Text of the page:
decided: June 14, 1973.
CATHOLIC SOCIAL SERVICES
Appeal from order of Court of Common Pleas, Family Division, of Philadelphia, April T., 1972, No. 129, J-180461, in case of Catherine Green, on behalf of Rhonda Jo Johnson v. Catholic Social Services and Monsignor James McDonough.
David Rudovsky, and Kairys & Rudovsky, for appellant.
Thomas B. Harper, III, and Stradley, Ronon, Stevens & Young, for appellees.
Wright, P. J., Watkins, Jacobs, Hoffman, Spaulding, Cercone, and Spaeth, JJ. Opinion by Watkins, J. Spaulding, J., concurs in the result.
[ 227 Pa. Super. Page 590]
This is an appeal from the order of the Court of Common Pleas, Family Division, of Philadelphia, dismissing the Writ of Habeas Corpus brought by the appellant, Catherine Green, seeking the custody of Rhonda Jo Johnson, a minor.
Catherine Green, a white, single girl, had been given custody on a foster-parent basis of Rhonda Jo Johnson, a black girl, age 6 years, by the Catholic Children's Bureau, Inc., the agency to which parental rights had been relinquished by the natural parents under the Adoption Act of July 24, 1970, P. L. 620. Custody was given on December 5, 1970 and on July 9, 1971 a Report of Intention to Adopt the child was filed by the appellant with the approval of the appellee. The appellant had custody of the minor child until March 27, 1972
[ 227 Pa. Super. Page 591]
when the Catholic Children's Bureau, Inc., reclaimed the child. At the hearings before the court below, it was demonstrated that there was a feeling of love between the minor child and Miss Green and that the appellant within her limitations had attempted to provide for the minor child.
The Catholic Children's Bureau, Inc., after extensive investigation and attempts to correct the shortcomings of Miss Green reluctantly decided that continued custody of the child by Miss Green was not in the best interest of the child. The Social Worker of the Catholic Children's Bureau, Inc., testified that the home of the appellant was filthy, strong with the odors of animal urine and that there were three cats and two dogs, not house broken, kept by the appellant and that the house was infested with fleas and roaches not only on one occasion but every time a visit was made to the appellant's home.
The child was attending a Day Care Center operated by the City of Philadelphia. The record of Rhonda Jo Johnson at school was introduced and parts of that record were read into evidence by Miriam F. Medmick. This record indicated Miss Green's inability to properly discipline the child and indicates a certain lack of maturity on her part in her relationship with the child. The record also indicates that there was an instability in Miss Green's work habits. She did clerical work but had no permanent position but was in and out of employment so that she experienced financial difficulties during the period of time she had custody of the child. The racial difference of the parties involved cannot alone be considered as a basis upon which the Court can rely to reclaim the child. Commonwealth ex rel. Lucas v. Kreischer, 450 Pa. 352, 299 A.2d 243 (1973). However, the record in the instant case indicates that Miss Green did consider Rhonda Jo Johnson different and of a lower moral fibre because she was black.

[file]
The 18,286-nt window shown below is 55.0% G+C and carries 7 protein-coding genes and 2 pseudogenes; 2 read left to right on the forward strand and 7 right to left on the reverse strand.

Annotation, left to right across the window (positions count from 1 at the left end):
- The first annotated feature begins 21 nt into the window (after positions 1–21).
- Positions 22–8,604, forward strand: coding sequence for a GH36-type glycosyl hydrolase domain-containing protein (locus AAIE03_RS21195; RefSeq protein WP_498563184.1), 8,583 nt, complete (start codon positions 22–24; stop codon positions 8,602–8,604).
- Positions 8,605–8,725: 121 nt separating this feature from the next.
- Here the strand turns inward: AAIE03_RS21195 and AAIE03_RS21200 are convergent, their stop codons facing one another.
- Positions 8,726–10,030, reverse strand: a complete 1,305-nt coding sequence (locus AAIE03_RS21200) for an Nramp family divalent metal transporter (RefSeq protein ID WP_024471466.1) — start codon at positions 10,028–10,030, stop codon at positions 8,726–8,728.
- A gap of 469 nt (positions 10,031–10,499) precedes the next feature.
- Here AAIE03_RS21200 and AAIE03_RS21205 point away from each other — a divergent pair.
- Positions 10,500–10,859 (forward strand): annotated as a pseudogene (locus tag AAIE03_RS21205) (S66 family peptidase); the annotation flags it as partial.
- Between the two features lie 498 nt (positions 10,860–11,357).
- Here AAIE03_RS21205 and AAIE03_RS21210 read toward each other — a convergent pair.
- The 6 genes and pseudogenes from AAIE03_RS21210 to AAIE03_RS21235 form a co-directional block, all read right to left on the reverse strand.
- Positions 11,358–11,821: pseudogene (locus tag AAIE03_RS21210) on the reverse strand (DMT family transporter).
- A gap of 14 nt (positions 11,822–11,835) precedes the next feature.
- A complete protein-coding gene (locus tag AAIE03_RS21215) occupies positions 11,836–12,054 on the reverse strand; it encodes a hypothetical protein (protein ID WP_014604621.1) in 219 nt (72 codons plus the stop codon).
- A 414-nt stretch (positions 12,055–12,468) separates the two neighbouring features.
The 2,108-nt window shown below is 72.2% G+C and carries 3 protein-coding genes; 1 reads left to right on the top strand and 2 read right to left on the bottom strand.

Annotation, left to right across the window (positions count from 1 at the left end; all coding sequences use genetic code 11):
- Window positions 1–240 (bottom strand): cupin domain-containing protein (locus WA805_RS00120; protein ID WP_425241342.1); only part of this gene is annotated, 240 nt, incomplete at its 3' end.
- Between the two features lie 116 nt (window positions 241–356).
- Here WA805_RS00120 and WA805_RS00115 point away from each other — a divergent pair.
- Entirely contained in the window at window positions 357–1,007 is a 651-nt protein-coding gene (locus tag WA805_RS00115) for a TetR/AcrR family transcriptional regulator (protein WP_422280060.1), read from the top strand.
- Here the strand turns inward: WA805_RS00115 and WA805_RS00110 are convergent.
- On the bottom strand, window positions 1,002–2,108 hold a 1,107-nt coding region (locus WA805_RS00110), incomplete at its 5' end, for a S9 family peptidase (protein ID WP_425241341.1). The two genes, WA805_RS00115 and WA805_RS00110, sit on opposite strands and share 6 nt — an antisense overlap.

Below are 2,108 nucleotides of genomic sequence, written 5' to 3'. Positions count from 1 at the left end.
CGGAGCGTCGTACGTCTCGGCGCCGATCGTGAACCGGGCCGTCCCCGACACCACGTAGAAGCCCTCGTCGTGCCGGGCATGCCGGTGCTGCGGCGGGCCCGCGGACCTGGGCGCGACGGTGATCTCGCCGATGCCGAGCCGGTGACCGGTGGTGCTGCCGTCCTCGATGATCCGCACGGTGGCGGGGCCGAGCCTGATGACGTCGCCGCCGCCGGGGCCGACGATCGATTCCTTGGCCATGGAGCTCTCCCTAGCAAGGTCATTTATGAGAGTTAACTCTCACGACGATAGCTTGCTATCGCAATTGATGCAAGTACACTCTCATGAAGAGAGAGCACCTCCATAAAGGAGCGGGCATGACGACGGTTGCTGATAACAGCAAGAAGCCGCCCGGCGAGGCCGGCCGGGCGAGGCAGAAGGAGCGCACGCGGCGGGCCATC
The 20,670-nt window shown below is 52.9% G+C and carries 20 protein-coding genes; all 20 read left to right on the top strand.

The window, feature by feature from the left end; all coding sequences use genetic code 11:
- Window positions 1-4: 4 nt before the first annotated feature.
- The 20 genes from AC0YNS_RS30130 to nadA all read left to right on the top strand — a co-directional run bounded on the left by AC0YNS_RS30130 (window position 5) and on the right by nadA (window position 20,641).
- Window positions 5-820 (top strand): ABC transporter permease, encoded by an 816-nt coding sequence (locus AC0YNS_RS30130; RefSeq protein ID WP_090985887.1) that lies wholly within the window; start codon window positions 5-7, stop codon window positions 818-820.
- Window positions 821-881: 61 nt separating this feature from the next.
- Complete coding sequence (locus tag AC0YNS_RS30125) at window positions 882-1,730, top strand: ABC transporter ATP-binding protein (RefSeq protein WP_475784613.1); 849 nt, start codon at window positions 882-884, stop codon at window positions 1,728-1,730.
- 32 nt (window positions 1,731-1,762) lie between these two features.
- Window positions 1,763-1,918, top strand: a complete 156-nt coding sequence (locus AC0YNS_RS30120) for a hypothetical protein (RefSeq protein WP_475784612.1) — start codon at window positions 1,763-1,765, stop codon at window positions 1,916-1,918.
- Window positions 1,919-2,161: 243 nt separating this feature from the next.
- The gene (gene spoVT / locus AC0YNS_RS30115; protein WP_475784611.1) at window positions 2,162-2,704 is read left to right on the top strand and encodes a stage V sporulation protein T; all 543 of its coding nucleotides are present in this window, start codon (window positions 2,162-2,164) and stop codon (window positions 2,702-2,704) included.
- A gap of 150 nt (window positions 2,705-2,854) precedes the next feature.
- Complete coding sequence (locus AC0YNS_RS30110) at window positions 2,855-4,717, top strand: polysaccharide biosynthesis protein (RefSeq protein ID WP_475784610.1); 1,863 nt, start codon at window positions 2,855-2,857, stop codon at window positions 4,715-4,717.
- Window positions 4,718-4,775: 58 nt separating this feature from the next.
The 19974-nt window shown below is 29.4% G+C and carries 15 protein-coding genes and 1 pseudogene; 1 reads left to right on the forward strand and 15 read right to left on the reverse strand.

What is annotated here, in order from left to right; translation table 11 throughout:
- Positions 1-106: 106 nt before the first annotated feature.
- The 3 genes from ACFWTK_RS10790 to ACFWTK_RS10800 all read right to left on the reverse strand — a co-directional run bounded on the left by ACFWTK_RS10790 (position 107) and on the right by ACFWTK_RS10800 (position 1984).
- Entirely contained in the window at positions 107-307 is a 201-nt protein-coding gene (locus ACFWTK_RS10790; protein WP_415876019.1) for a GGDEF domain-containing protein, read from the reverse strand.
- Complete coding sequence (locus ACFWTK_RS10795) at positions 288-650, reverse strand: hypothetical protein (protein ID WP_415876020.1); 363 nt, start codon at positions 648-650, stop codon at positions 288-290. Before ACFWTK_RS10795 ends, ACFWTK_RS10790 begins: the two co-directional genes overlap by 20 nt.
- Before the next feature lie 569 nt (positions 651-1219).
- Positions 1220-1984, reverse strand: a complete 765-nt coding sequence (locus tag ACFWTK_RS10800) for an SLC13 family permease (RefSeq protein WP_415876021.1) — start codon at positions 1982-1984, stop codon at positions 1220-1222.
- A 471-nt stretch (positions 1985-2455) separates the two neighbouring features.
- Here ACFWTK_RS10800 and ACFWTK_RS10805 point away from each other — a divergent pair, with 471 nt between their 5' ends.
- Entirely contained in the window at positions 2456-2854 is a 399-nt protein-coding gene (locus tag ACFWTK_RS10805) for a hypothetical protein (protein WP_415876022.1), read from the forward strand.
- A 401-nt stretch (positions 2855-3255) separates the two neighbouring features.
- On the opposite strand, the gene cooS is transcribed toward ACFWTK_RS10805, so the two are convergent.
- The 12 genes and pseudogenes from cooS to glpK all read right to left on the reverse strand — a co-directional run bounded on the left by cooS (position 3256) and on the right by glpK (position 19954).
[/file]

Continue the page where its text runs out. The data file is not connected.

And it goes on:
[ 227 Pa. Super. Page 592]
Though the references in the record to the foregoing are contained in a short excerpt from the testimony of one witness for the appellee, Patricia Caldwell, a friend of Miss Green's, which certainly adds weight to the contention of the Catholic Children's Bureau, Inc., that Miss Green was not the one for such a mixed relationship.
In Commonwealth ex rel. Ruczynski v. Powers, 421 Pa. 2, 219 A.2d 460 (1966), the late Mr. Justice Musmanno said at page 5: "In determining the custody of a child of tender years, there is only one polestar, one compass, one standard of reasoning to follow, and that is the best interest of the child. Inevitable as may be the love of a natural mother for her child, certain as may be her resolve to care for the child, unquestioned as may be her devotion to the child, all these poetic but intangible concepts cannot serve as food for the child, shelter for the child, moral guidance for the child. If love for a child is a slice of bread, the parents must prove their devotion by spreading it with the butter of objective solicitude." Mr. Justice Musmanno further said at page 7: "The trial court had an excellent opportunity to observe all the parties in this litigation. As was said in Commonwealth ex rel. Shroad v. Smith, 180 Pa. Superior Ct. 445, 'An experienced trial judge, while conducting a hearing which involves the custody of children, is observing every act of the parties, not only to appraise the truth of their testimony, but also to evaluate their fitness to have custody of the children.'"
The decision of the Catholic Children's Bureau, Inc., was made after much discussion and investigation by apparently qualified social workers and the lower court reached the ultimate decision based on the testimony supplied by capable witnesses of various backgrounds and social standings.
Order of the court below is affirmed.
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